The Falling Rate of Profit, Class Struggle and the State

by Jehu

inflationAfter coming across David Yaffe while reading Simon Clarke’s book, The State Debate, I figured I would give a paper he wrote with Paul Bullock, “Inflation, the Crisis and the Post-War Boom”, a once over. This paper, written in 1975, attempts to understand the depression of the 1970s through the lens of labor theory. I find it interesting because the authors make this rather bold, and in retrospect, horribly mistaken pronouncement:

“No nation’s currency can displace money of the world, gold, as the final means of international payments.”

The weirdest thing about this Yaffe and Bullock paper, however, is that it already has the explanation for the 40 years persistence of the dollar as “world money” and why, consequently, the writers were wrong:

“As the crisis of overproduction of capital deepens, capital cannot be reproduced since commodities cannot be sold at their prices of production, capacity is underutilised and workers are unemployed.”

The only thing they had to do was remove their blinders and recognize overproduction was now a permanent feature of the world market. If there is overproduction of corn, the state can step in and buy the corn with its inconvertible fiat. This does not imply unequal exchange of a valueless token for a commodity precisely for the reason that the corn, cannot otherwise be sold and, therefore, must have no exchange value at all.Since the corn has no exchange value, it can be purchase with a “money” that has no value. Likewise, if there is overproduction of everything at once, the same can be done — since the paper can be created in any quantity.

Yaffe and Bullock write,

“credit financed expenditure and state deficit financing … enables unemployment to be kept at politically acceptable levels.”

This statement is ambiguous at best. Politically acceptable to whom? And what is meant by the term ‘politically acceptable”? Well, they offer this idea:

“The survival of the capitalist system becomes a political struggle between the ruling class and the working class, as the ruling class attempts to restructure capital towards greater profitability.”

So there is this struggle between the capitalists and the workers, but is this all? What about the competition among capitalists and the competition among workers? Marxism is all about struggle between classes, but ignores competition within classes. And they ignore this latter conflict even though the conflict within classes determines the conflict between classes.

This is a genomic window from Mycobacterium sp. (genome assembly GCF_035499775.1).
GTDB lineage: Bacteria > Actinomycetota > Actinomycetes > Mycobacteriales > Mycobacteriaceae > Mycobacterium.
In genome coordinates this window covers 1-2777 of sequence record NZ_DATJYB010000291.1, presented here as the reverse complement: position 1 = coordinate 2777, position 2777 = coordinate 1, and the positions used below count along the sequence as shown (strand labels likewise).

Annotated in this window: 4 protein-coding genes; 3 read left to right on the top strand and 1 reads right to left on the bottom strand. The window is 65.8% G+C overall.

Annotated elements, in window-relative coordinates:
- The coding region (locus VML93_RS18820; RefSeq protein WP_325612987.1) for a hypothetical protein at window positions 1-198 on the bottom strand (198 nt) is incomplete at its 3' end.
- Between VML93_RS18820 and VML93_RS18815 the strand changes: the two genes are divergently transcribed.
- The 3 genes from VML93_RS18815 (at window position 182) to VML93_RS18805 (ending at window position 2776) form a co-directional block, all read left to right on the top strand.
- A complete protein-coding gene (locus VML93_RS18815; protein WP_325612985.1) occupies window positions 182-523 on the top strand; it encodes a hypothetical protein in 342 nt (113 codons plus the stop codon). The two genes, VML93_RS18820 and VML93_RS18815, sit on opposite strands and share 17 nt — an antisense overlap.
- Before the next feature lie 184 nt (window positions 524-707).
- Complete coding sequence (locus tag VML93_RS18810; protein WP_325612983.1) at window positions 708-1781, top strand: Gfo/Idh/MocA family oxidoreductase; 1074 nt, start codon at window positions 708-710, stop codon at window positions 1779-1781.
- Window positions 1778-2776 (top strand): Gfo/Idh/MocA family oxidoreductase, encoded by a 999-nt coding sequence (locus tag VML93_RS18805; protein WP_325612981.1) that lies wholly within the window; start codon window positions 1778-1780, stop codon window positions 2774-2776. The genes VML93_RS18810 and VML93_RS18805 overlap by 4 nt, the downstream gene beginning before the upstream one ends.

How does this cripple the analysis of the authors? The action of the state is not determined by the class struggle, but by competition within the capitalist class. Keeping employment to “acceptable levels” through credit financed expenditure and state deficit financing may also address the need of the workers to sell their labor power, but it is in no way the preferred policy of the fascist state on this account. Rather, the state chose to address unemployment in this fashion because it addresses the need of the capitalists for constant expansion of absolute surplus value.

To put it in terms our Marxists might just be able to pound into their thick fucking skulls: you can address unemployment either by constant expansion of employment through credit financed expenditure and state deficit financing or by simply reducing hours of labor. The first allows for the increase in absolute surplus value; the second does not. Now why do you think the capitalist state chose the first method? If competition within the working class could have been reduced and their organization and fighting capacity improved, which method of addressing unemployment do you think they might have chosen — falling into debt in order to secure basic subsistence or reducing hours of labor?

Yaffe and Bullock had all the information they needed to understand fascist state economic policy, but they could just not connect the dots: First, they knew the crisis is caused by overproduction; second, they knew this leads to intensified class struggle — although the ignore conflict within classes; third, they know the problem began with “the near continuous crisis conditions of the inter-war period”; fourth, they know Keynes solution to this was to depreciate the currency against gold, or “a policy of ‘price rises”; fifth, they know this entailed, “expansion of production through credit financed expenditure and state deficit financing.”

Finally, they know the theoretical task of the day:

“To show how the central tendency of the rate of profit to fall can express itself as inflation and eventually stagflation”

This theoretical task, they divide into two parts: a. “to examine how the capitalist experiences this tendency and attempts to maintain profitability by increasing prices.” and b. “to consider how these prices set by the individual capitalist can be realised – that is how commodities can be sold – exchanged for money – at these prices.”

Needless to say that when it comes to the second task: FAIL! And sure enough: The collapse of Bretton Woods is presented as the US devaluation of the dollar — not as the dollar replacing gold: